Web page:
Comparison between grapes of w

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People who feel trapped often do desperate things that affect themselves and others. "Fifth Business" and "The Grapes of Wrath" are two novels that both consist of trapped characters that are affected physically, emotionally, and socially. These elements are the very foundation of entrapment, which lead to the downfall of the characters. Mary from the novel "Fifth Business" and Grampa from "The Grapes of Wrath" are two characters that have a fatal flaw in their lives and characteristics that lead to their destruction.

Mary and Grampa are the two characters that can be portrayed as being physically trapped. Mary is physically trapped by her own actions. When she meets a tramp in the gravel pit, she allows him to make love to her. This event causes her husband Amasa to resign from his job as a Baptist Minister due to shame and disgrace. After this happening Amasa keeps her tied in a harness so she cannot get out of the house.

Mary's actions affect and ruin her family life. Later in the story it is mentioned that she is in a small hospital behind bars and often under sedation due to her abusive behavior towards Dunstan Ramsay. Dunstan is the one who has cared most for her during her life; however, she considers him her worst enemy for keeping her son away from her. Her physical entrapment due to her behavior and actions, eventually lead to her death. Grampa is also physically trapped, because of his old age. His inability to move around freely has an impact on his lifestyle. Grampa is always trapped in his household and in the vehicle the family is travelling in to get to California. When he does not wish to travel, he is drugged and is forced to go on the journey. Now the entrapment can be seen in the truck; he is physically unable to do anything and ultimately dies. He is not able to go anywhere and is restricted to visit places due to his old age.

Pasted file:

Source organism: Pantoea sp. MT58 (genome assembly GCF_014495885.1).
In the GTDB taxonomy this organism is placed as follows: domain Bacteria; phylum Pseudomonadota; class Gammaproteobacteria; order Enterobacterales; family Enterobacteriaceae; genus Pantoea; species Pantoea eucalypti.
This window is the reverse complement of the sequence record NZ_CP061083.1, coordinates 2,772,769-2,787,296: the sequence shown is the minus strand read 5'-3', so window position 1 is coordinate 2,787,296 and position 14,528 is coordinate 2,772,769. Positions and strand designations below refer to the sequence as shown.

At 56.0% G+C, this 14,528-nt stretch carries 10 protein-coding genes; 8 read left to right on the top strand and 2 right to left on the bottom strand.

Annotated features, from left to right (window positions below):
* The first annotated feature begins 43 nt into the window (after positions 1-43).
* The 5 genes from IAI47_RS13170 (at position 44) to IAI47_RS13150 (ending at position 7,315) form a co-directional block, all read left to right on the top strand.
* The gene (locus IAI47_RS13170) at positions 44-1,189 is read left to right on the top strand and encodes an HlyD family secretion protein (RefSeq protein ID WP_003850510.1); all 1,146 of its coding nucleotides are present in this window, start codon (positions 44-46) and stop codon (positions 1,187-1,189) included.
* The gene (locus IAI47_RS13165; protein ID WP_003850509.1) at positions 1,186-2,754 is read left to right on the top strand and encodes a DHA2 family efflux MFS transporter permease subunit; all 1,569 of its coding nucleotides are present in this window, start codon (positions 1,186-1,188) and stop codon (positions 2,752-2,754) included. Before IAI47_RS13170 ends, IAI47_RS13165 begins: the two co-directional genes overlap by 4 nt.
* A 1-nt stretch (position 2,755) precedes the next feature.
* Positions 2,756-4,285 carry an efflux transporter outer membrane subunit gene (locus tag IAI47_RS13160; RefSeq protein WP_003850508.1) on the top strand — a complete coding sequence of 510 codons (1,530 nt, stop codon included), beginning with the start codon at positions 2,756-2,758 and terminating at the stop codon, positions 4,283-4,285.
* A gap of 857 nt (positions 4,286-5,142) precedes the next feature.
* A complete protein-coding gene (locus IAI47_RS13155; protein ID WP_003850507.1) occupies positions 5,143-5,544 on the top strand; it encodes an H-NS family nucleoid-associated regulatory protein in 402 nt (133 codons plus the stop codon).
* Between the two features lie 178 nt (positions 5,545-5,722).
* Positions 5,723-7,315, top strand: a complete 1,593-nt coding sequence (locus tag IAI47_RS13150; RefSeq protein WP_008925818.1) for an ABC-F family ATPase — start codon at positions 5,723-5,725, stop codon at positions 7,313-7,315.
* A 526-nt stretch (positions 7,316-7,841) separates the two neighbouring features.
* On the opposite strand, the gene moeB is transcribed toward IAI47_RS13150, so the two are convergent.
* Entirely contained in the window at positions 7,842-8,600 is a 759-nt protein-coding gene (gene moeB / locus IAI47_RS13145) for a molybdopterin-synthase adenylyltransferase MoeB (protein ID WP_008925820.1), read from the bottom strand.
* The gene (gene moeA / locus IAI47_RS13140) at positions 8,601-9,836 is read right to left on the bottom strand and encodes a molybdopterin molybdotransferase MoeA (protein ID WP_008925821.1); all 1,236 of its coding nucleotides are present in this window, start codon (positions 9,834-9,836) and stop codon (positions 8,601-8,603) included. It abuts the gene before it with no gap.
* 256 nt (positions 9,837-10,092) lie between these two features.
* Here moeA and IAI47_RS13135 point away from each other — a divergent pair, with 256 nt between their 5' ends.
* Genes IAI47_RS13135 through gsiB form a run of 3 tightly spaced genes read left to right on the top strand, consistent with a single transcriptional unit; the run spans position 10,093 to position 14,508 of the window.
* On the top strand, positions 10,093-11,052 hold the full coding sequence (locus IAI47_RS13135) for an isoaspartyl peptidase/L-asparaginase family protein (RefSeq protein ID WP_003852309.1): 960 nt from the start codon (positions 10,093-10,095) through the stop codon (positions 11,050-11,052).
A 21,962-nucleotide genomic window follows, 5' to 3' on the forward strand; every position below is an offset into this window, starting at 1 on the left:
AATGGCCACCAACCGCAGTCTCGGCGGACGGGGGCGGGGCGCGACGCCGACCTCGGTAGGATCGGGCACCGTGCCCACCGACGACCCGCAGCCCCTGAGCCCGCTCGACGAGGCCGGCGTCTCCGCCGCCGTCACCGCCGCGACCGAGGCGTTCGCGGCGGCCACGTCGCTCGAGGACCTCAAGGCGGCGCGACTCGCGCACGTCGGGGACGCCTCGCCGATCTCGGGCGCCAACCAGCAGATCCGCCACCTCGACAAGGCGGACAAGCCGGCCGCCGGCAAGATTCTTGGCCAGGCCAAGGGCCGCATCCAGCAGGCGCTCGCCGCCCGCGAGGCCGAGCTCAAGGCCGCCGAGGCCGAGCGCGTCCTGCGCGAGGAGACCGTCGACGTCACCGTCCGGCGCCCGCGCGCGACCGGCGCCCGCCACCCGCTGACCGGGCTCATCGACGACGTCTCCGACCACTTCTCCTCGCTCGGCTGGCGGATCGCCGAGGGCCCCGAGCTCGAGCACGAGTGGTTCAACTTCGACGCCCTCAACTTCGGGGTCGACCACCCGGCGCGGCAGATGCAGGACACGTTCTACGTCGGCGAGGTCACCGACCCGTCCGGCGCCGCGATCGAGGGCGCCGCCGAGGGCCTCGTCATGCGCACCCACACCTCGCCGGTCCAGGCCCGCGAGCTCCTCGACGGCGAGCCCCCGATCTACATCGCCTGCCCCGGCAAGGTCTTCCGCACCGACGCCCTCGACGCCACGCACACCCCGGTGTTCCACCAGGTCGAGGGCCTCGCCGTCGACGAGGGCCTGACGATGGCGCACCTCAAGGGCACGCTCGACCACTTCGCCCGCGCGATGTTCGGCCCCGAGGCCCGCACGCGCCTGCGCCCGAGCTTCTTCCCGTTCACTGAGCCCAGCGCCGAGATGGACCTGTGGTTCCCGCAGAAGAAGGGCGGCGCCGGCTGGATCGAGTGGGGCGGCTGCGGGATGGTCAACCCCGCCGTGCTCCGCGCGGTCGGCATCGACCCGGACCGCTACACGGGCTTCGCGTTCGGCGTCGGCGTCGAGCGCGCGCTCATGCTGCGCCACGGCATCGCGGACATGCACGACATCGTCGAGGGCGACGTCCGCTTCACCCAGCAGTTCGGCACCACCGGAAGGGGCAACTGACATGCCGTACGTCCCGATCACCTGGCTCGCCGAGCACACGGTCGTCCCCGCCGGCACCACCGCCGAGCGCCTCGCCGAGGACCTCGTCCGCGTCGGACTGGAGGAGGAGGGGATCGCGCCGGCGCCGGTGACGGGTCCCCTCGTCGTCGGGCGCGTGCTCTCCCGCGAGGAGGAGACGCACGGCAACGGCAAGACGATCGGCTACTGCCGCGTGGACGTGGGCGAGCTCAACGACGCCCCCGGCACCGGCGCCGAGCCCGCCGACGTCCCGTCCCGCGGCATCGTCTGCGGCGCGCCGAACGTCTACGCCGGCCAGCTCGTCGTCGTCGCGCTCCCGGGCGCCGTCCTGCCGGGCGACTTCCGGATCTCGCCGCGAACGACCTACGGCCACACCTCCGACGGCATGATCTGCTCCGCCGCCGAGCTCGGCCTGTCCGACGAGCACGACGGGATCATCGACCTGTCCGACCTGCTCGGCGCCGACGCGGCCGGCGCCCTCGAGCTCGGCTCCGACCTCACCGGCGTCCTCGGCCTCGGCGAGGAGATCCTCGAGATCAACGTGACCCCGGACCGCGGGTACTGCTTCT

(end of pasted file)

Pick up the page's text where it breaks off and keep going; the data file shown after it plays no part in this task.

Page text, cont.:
Emotional entrapment is one of the major factors in the destruction of the characters. Mary is emotionally trapped in the past. Even years after her son ran away, she still feels that he is a little boy. Her emotional condition ultimately drives her insane. Her insanity changes her thoughts and ideas. This can be seen when she blames Dunstan for keeping her son away from her. Her insanity contributes to her emotional entrapment. Grampa, on the other hand, is also emotionally trapped. He has dreams of what California is going to be like, and thinks he is going to spend his days eating grapes and living a good life. But on the day that they are set to leave, he says "I ain't a goin'-This here's my country. I b'long here." This quote explains the emotional attachment Grampa has with his land. However, once he is uprooted from the land of his ancestors, Grampa is unable to survive and dies. His emotional attachment leads to his downfall.

Social entrapment is also the cause of destruction for Mary and Grampa. Mary's life is ruined after the tramp incident. Local people make fun of her by calling her a "hoor". Her reputation is destroyed and with that her social life also diminishes. Due to her bad reputation she is unable to interact with the people in the community. Later in the story she is isolated, by the death of her husband and the loss of her nine year old son Paul, who runs away to join the circus. This causes her to become insane, and the town also reacts to her insanity in a harsh manner by not helping or talking to her. Her isolation and her terrible reputation force her to be entrapped socially. Grampa is also trapped socially, because of his surroundings. He lived during The Great Economic Depression, which itself explains the situation. During those days, it was very difficult for many people to socialize with others, because of The Depression. Without any money, it is not easy to survive; furthermore, no money is wasted for social activities and purposes. This is the case with Grampa. During The Depression there was no money to spend on social activities; therefore the time of The Depression provoked him to be trapped socially. His old age also accounts for his social entrapment. Since he is unable to move freely, he is restrained from any sort of social functions. Grampa's inability to cope with his new surroundings is another factor. Since he cannot adapt to his new surroundings, he is unable to interact with the people, and therefore cannot socialize.

Entrapment in any way leads to destruction. Mary's bad reputation, her actions, and her insanity are all examples that lead to her death. Grampa's old age, his physical disabilities, and his inability to cope with his new surroundings are the reasons for his entrapment. Mary and Grampa face physical, emotional, and social entrapment, which proceeds to their downfall. Therefore, no matter what the reason is, all the physical, emotional, and social entrapments lead to the downfall of a person.